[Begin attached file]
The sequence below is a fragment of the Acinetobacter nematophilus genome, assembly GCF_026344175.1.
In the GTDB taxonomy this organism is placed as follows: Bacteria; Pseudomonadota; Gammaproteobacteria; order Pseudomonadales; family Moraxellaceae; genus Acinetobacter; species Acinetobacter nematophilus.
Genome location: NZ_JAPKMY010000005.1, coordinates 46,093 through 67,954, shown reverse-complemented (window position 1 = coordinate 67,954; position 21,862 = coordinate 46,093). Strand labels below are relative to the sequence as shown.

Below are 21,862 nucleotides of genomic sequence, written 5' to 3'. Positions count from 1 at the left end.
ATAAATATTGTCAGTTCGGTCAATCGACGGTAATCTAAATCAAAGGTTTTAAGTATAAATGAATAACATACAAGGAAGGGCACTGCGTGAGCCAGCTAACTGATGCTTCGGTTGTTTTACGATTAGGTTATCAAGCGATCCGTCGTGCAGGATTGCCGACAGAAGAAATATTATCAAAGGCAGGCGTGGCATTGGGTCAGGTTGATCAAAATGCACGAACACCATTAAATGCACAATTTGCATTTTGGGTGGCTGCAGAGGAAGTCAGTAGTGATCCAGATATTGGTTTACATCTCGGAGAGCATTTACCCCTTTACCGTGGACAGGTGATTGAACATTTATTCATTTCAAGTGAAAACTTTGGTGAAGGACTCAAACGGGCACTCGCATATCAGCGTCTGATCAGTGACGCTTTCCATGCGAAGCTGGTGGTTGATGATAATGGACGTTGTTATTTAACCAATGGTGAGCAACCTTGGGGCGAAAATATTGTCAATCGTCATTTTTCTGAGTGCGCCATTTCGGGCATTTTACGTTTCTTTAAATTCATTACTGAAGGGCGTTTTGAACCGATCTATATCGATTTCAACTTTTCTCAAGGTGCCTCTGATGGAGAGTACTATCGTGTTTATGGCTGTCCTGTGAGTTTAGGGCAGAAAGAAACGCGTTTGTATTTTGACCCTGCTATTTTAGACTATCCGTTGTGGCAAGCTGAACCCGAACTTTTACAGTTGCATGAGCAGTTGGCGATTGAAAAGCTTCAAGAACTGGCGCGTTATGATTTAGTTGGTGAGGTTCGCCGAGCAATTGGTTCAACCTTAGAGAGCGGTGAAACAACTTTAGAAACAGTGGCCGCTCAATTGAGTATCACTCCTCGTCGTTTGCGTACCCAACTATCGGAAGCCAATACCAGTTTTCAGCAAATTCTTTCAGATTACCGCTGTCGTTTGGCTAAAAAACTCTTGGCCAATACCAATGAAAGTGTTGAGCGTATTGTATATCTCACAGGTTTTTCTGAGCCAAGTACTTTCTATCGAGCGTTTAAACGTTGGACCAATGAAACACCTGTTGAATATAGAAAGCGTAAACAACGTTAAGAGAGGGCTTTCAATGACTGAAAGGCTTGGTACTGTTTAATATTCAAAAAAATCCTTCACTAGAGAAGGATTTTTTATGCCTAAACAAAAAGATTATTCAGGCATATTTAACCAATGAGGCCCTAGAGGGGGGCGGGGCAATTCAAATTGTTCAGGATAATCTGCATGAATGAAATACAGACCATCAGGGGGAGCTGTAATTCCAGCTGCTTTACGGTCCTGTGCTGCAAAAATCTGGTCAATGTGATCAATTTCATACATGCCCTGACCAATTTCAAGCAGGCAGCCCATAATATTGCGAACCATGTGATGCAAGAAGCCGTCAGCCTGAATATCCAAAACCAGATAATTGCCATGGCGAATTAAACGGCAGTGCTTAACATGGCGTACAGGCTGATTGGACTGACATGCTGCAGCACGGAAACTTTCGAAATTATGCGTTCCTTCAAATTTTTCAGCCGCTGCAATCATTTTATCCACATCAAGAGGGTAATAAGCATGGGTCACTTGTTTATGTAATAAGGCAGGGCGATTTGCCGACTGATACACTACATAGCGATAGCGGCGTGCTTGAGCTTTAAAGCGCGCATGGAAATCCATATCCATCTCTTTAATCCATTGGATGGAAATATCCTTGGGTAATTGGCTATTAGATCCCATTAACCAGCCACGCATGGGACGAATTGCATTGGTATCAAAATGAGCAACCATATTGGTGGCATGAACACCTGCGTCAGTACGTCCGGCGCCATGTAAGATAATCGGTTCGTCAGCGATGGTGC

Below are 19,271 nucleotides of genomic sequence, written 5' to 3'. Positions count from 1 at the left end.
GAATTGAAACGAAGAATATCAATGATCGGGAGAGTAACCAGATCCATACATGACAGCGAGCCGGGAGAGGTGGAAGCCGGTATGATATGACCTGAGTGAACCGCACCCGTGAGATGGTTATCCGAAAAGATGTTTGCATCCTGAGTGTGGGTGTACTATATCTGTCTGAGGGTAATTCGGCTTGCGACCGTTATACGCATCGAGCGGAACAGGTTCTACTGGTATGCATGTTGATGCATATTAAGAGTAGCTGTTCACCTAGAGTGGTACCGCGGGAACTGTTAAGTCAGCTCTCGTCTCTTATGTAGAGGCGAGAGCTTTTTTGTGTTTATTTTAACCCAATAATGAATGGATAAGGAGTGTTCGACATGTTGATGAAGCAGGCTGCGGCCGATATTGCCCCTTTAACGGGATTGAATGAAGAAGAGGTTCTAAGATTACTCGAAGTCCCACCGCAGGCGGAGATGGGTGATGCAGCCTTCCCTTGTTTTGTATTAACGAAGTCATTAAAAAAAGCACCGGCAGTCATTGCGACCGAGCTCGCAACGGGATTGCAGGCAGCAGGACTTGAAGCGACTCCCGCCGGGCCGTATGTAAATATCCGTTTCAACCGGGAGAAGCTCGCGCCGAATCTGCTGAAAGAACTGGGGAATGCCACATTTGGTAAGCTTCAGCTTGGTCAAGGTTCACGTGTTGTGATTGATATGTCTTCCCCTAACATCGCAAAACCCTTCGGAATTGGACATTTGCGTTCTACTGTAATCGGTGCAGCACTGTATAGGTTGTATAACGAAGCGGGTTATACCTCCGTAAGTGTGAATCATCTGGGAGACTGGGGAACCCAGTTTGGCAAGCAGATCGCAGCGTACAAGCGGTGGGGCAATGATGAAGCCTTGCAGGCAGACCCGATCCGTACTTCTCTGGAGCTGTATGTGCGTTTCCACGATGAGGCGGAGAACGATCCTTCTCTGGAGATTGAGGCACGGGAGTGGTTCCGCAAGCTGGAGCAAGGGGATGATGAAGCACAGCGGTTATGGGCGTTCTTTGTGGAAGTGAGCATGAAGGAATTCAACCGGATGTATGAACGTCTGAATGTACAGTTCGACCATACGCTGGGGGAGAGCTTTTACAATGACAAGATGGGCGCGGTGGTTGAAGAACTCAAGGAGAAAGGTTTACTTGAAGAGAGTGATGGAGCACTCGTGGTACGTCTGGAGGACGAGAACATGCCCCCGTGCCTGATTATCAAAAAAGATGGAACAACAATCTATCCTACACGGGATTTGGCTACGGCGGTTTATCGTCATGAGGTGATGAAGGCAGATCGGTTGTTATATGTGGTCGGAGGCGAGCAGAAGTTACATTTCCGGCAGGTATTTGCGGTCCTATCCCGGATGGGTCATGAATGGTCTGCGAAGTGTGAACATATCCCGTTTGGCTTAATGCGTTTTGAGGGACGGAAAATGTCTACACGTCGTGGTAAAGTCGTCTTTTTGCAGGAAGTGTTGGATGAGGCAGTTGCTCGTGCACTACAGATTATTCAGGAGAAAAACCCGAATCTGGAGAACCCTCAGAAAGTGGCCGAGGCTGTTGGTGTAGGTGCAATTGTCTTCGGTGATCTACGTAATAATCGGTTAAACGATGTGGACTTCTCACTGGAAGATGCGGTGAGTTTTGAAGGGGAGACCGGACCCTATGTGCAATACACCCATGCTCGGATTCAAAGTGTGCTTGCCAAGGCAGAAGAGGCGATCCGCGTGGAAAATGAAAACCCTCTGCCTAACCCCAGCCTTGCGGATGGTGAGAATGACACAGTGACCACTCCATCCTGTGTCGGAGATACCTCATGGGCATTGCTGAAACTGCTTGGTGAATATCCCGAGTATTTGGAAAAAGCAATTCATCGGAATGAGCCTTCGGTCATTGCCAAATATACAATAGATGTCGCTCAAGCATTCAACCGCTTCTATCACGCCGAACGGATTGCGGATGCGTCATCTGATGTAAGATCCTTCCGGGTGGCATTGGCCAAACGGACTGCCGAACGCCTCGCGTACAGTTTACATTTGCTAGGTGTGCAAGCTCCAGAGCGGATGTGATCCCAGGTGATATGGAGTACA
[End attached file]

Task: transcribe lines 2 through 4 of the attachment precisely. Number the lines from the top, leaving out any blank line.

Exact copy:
In the GTDB taxonomy this organism is placed as follows: Bacteria; Pseudomonadota; Gammaproteobacteria; order Pseudomonadales; family Moraxellaceae; genus Acinetobacter; species Acinetobacter nematophilus.
Genome location: NZ_JAPKMY010000005.1, coordinates 46,093 through 67,954, shown reverse-complemented (window position 1 = coordinate 67,954; position 21,862 = coordinate 46,093). Strand labels below are relative to the sequence as shown.

Below are 21,862 nucleotides of genomic sequence, written 5' to 3'. Positions count from 1 at the left end.